If Jamie has broken through to a new and distinct form of northern lyric, her compatriot Don Paterson deepens a long-term project in his 40 Sonnets. In recent books, he has variously translated, written about and anthologised the form. He is a master of strict formal verse, and his virtuoso touch has always embraced both humour and moving metaphysical reflection, as it does again here. The collection includes comic monologue, an onomatopoeic record of white noise, homage, love poetry and elegy.

Most of the 40 poems are in iambic pentameter. This is no longer the automatic choice for the sonnet form, as Paterson knows better than most. Elsewhere, beyond the sonnet, pentameter seems a natural fit for the diction of certain contemporary poets (such as Tony Harrison or Sean O’Brien) who have a particular kind of lapidary authority. For Paterson’s quicksilver intelligence, iambic pentameter provides a less “natural”, more audible music: the form adds to and changes the poem, not only as it is being written but for the reader. We hear and rehear its effects and the well-known sonnets of history echo in Paterson’s poems:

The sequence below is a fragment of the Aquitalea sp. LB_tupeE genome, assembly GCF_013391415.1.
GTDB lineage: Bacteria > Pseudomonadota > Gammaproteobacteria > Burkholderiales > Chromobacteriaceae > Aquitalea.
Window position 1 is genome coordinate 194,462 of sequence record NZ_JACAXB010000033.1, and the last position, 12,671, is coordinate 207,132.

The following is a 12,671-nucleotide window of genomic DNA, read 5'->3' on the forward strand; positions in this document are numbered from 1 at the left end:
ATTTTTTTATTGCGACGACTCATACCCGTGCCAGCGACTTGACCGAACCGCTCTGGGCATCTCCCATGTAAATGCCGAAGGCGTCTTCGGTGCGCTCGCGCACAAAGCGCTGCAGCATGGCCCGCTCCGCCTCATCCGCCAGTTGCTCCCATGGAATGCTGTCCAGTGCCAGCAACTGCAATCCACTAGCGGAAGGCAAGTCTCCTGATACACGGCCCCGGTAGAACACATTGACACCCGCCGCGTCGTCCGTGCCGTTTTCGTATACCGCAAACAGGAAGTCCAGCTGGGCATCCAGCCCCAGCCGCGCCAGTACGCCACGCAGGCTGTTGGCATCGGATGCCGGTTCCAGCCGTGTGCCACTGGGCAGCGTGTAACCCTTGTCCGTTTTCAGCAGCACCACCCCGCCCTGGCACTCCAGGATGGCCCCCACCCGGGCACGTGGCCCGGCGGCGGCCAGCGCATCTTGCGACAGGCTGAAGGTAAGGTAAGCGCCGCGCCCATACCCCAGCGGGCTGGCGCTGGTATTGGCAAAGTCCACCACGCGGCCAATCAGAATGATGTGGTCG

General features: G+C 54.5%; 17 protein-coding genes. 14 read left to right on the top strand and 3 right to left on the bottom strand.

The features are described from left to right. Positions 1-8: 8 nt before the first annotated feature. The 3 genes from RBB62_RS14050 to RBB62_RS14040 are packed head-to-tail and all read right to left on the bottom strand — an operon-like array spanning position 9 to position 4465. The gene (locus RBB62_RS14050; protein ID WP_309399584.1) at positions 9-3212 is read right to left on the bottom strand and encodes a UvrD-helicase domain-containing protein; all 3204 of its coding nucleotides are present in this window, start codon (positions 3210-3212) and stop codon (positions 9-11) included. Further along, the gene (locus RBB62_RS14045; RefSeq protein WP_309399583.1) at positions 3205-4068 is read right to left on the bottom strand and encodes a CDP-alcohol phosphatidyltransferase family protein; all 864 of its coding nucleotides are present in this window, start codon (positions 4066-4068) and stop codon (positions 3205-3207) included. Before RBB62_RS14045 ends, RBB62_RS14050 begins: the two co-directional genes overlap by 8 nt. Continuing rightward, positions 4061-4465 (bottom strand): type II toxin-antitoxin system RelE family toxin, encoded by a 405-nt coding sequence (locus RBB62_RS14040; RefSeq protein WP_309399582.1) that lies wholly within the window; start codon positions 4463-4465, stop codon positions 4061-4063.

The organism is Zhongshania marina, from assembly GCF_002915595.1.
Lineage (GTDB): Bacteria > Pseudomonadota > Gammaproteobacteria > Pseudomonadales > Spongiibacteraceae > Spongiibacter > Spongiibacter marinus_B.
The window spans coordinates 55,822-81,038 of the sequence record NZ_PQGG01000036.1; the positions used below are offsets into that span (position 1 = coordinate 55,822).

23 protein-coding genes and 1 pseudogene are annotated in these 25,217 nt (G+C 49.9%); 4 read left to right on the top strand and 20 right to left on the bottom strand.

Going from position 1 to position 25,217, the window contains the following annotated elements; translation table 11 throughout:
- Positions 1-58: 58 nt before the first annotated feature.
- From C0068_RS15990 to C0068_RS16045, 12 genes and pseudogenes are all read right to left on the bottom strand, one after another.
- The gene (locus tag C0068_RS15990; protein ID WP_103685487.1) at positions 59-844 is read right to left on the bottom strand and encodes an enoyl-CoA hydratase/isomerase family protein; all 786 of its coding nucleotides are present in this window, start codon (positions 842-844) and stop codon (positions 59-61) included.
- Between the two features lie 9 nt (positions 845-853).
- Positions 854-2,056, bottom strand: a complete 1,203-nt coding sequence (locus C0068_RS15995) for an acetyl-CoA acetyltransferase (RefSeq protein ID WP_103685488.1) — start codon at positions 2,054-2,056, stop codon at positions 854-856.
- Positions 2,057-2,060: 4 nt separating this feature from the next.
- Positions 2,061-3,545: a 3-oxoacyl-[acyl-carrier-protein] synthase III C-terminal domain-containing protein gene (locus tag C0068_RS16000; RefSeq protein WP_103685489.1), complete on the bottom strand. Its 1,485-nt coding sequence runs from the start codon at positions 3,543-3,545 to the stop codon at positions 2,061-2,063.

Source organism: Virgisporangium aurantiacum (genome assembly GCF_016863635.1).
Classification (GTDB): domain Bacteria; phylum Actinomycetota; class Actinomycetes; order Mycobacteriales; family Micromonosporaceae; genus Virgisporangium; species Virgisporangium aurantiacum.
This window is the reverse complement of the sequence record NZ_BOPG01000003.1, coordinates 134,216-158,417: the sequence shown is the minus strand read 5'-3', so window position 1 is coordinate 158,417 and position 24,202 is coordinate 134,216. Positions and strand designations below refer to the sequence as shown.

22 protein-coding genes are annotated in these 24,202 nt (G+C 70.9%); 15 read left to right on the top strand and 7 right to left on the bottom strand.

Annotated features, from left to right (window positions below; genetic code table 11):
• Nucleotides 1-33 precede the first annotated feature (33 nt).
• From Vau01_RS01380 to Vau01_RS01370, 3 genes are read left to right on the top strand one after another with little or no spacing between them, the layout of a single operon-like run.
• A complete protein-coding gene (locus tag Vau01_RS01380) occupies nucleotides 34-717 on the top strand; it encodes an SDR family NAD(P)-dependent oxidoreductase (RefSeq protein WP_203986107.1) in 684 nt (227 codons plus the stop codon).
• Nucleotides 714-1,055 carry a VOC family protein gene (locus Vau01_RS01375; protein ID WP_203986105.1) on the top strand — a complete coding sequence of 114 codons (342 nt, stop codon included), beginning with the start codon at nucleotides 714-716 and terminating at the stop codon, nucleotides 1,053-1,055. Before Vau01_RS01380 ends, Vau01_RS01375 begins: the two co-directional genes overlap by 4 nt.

The body is at home in time and space

and loves things, how they come and go,

and such

distances as it might cross or place

between the things it loves and its

own touch.

Characteristically criss-crossed with a metaphysical thought that is also a spatial metaphor, this is an extract from “Souls”, one of several sonnets here that will surely soon enter the anthologies.

Sarah Maguire’s Almost the Equinox is itself an anthology. This generous volume, at almost 150 pages long, interleaves work from her four collections, eschewing the conventional chronological treatment. In its new and satisfying whole, we trace recurring themes. Each of three consecutive poems called “Psoriasis” is taken from a different collection. Connections are often tonal and emotional: a Tunisian migrant’s story juxtaposed with a Warsaw childhood juxtaposed with Ramallah create what Maguire calls “the soft cry of crossed songs”.